Yes, I’ll wait…
Now that you’ve seen this film about an overgrown nerd who serves as Game Master of a fantasy board game who finds his role as leader of the misfits put into jeopardy when a new initiate enters the group [IMDB], then you are definitely going to enjoy the interview I did with writer/directors Katie Graham (The American Scream, Best Worst Movie) and Andrew Matthews (The American Scream, Best Worst Movie). An interview that dives deep into this amazing tale of nerds vs. hipster nerds, the bullying power of nerd friendship and the always important Hero v. The Nemesis battle, which is a well beloved plot point in any movie starring people who wear capes.
So gather up ye velvet bag of multi-side dice and read on after the break.
FOG!: The story is so incredibly immersed in nerdom, and not the Hollywood version of it either, that I have to thank you both for putting this movie out, what was your influence in creating these characters and this story.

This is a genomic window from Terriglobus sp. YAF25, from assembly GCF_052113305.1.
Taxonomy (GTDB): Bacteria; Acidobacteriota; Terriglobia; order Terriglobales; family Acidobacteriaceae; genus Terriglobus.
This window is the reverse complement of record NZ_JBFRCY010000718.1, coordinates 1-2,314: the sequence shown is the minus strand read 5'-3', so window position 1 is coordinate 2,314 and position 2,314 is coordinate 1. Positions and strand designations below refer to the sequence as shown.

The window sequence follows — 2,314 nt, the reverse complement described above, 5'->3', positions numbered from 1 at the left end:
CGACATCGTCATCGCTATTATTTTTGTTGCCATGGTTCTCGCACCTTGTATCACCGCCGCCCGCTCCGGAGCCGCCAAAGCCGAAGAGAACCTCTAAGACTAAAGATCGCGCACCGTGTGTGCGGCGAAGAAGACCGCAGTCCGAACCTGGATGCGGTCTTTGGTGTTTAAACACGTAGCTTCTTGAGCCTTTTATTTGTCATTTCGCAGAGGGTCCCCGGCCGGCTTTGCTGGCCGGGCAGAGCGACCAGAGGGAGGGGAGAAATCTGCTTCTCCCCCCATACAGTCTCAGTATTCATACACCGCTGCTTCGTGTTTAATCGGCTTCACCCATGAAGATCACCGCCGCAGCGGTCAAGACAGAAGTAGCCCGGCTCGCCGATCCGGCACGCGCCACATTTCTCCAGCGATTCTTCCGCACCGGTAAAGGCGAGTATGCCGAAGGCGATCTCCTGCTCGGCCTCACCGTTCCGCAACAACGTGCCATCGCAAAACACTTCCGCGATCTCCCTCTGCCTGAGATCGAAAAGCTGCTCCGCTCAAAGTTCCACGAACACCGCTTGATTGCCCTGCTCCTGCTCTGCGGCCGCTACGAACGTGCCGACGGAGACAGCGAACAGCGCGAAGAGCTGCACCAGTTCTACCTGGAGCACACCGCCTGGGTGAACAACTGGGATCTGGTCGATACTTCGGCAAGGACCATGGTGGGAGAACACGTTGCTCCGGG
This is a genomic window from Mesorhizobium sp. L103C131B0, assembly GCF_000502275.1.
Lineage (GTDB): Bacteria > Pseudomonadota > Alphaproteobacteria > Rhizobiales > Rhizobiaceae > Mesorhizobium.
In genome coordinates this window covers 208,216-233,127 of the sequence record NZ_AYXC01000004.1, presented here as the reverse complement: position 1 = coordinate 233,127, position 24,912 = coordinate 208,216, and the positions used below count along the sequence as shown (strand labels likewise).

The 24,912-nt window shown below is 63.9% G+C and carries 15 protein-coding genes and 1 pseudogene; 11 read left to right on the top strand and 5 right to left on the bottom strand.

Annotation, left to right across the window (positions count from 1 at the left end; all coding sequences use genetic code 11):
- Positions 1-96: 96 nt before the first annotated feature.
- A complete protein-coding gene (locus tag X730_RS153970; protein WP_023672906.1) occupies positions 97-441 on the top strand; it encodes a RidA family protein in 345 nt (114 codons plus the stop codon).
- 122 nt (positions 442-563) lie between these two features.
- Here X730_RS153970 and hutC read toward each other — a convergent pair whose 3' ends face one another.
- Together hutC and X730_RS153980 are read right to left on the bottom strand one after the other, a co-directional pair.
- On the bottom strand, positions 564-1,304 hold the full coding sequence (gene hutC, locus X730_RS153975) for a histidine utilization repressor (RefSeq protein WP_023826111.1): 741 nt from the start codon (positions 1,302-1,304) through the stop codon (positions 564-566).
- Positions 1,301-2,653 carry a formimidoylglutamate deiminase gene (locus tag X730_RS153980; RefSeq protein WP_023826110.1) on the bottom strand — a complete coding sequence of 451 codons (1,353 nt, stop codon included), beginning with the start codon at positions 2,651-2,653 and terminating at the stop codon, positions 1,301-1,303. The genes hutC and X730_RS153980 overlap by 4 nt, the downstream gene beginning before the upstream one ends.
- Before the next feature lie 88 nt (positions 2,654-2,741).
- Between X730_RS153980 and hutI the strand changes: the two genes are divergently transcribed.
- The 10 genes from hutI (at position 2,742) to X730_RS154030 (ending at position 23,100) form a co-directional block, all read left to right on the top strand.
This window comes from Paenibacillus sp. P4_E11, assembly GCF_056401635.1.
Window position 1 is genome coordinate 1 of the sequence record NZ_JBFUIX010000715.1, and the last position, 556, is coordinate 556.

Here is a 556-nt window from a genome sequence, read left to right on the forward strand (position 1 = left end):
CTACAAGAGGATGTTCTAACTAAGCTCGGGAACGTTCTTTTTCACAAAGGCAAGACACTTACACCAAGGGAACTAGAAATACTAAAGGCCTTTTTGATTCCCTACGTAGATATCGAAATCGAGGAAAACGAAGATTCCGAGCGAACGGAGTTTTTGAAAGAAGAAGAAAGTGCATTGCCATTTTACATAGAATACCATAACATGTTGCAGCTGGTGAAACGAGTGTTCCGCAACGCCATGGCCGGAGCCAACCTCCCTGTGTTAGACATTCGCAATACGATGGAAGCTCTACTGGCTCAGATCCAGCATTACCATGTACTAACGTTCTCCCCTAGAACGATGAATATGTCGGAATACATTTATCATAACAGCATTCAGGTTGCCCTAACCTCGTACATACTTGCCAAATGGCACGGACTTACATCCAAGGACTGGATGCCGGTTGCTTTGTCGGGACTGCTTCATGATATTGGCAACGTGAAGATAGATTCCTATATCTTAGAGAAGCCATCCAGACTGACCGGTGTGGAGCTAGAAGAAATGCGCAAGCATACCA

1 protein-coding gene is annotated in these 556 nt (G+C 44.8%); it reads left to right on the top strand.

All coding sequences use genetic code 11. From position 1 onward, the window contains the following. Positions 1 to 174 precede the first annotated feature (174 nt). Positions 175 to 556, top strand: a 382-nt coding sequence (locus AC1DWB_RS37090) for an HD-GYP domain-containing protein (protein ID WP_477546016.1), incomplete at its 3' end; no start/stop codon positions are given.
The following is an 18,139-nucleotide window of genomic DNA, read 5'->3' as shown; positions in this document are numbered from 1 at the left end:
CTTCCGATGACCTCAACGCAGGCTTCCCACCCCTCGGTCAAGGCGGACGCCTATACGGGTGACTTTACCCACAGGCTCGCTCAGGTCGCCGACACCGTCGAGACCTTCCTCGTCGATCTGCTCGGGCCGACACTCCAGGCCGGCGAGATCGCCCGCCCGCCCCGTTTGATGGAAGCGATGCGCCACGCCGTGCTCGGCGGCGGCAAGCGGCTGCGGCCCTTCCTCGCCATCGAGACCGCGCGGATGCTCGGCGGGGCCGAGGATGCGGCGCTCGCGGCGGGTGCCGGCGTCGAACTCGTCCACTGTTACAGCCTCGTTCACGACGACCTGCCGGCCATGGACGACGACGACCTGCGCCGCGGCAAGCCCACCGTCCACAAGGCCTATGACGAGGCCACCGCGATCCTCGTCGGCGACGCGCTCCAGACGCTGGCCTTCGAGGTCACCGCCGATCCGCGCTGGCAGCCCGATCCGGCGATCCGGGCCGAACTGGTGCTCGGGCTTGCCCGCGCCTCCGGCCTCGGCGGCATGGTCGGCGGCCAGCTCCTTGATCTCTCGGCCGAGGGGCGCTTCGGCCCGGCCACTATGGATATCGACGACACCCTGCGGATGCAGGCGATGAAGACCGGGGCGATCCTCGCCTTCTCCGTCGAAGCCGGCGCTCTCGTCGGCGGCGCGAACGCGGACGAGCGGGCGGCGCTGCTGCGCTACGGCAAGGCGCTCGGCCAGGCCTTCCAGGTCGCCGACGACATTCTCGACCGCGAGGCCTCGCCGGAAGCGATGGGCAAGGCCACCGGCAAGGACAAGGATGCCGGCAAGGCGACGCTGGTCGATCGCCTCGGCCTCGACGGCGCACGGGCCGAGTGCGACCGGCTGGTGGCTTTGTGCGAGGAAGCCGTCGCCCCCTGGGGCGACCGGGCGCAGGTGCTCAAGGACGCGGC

Katie: Where this all began was in creating the character Scott. We thought about doing D and D because Andrew use to play it in Junior High and High School …and we wanted to have a lead in our film that was very nontraditional and kind of difficult.
Andrew: We loved the character and it was very familiar territory. We wanted him to be difficult but also a very creative and passionate person which is why we didn’t do World of Warcraft or something like that…not that WOW players are impassioned.
FOG!: Scott is unlikable, but he’s so honest about his passion for tabletop RPG, that you feel for the guy when his life starts to slip away after the introduction of Miles, how much of the Scott character was on the page and how much of it was because of Sam Eidson’s performance?
Andrew: It’s kind of a 50/50 thing. The scary thing on the page is that he (Scott) was unlikable.